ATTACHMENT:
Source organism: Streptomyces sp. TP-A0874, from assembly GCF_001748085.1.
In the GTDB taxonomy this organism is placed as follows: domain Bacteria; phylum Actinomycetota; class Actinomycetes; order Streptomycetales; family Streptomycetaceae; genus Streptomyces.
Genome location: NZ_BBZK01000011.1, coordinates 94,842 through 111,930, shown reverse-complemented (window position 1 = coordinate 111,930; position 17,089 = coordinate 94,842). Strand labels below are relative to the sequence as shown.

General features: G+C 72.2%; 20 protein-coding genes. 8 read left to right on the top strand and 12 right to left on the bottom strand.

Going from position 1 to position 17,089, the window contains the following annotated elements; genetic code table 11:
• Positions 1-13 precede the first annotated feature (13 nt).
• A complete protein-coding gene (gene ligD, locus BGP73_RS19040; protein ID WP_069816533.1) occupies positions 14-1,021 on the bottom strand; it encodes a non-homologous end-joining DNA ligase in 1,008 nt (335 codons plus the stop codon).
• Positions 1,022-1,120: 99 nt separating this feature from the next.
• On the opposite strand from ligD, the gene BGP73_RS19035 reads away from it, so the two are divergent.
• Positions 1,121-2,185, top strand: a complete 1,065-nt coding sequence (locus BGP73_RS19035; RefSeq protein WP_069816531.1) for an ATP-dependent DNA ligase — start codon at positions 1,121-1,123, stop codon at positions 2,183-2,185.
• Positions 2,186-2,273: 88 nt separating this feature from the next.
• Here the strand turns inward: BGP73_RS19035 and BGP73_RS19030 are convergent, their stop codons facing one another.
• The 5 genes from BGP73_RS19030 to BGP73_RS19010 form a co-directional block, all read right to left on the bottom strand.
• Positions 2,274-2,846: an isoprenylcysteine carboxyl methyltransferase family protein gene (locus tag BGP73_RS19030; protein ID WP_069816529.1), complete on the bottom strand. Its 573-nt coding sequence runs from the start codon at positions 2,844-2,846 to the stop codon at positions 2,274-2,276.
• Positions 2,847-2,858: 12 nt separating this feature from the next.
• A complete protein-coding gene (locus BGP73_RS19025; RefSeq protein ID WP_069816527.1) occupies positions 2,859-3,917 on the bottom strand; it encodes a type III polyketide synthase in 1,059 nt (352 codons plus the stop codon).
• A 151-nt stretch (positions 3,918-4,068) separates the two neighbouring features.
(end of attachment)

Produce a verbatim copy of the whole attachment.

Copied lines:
Source organism: Streptomyces sp. TP-A0874, from assembly GCF_001748085.1.
In the GTDB taxonomy this organism is placed as follows: domain Bacteria; phylum Actinomycetota; class Actinomycetes; order Streptomycetales; family Streptomycetaceae; genus Streptomyces.
Genome location: NZ_BBZK01000011.1, coordinates 94,842 through 111,930, shown reverse-complemented (window position 1 = coordinate 111,930; position 17,089 = coordinate 94,842). Strand labels below are relative to the sequence as shown.

General features: G+C 72.2%; 20 protein-coding genes. 8 read left to right on the top strand and 12 right to left on the bottom strand.

Going from position 1 to position 17,089, the window contains the following annotated elements; genetic code table 11:
• Positions 1-13 precede the first annotated feature (13 nt).
• A complete protein-coding gene (gene ligD, locus BGP73_RS19040; protein ID WP_069816533.1) occupies positions 14-1,021 on the bottom strand; it encodes a non-homologous end-joining DNA ligase in 1,008 nt (335 codons plus the stop codon).
• Positions 1,022-1,120: 99 nt separating this feature from the next.
• On the opposite strand from ligD, the gene BGP73_RS19035 reads away from it, so the two are divergent.
• Positions 1,121-2,185, top strand: a complete 1,065-nt coding sequence (locus BGP73_RS19035; RefSeq protein WP_069816531.1) for an ATP-dependent DNA ligase — start codon at positions 1,121-1,123, stop codon at positions 2,183-2,185.
• Positions 2,186-2,273: 88 nt separating this feature from the next.
• Here the strand turns inward: BGP73_RS19035 and BGP73_RS19030 are convergent, their stop codons facing one another.
• The 5 genes from BGP73_RS19030 to BGP73_RS19010 form a co-directional block, all read right to left on the bottom strand.
• Positions 2,274-2,846: an isoprenylcysteine carboxyl methyltransferase family protein gene (locus tag BGP73_RS19030; protein ID WP_069816529.1), complete on the bottom strand. Its 573-nt coding sequence runs from the start codon at positions 2,844-2,846 to the stop codon at positions 2,274-2,276.
• Positions 2,847-2,858: 12 nt separating this feature from the next.
• A complete protein-coding gene (locus BGP73_RS19025; RefSeq protein ID WP_069816527.1) occupies positions 2,859-3,917 on the bottom strand; it encodes a type III polyketide synthase in 1,059 nt (352 codons plus the stop codon).
• A 151-nt stretch (positions 3,918-4,068) separates the two neighbouring features.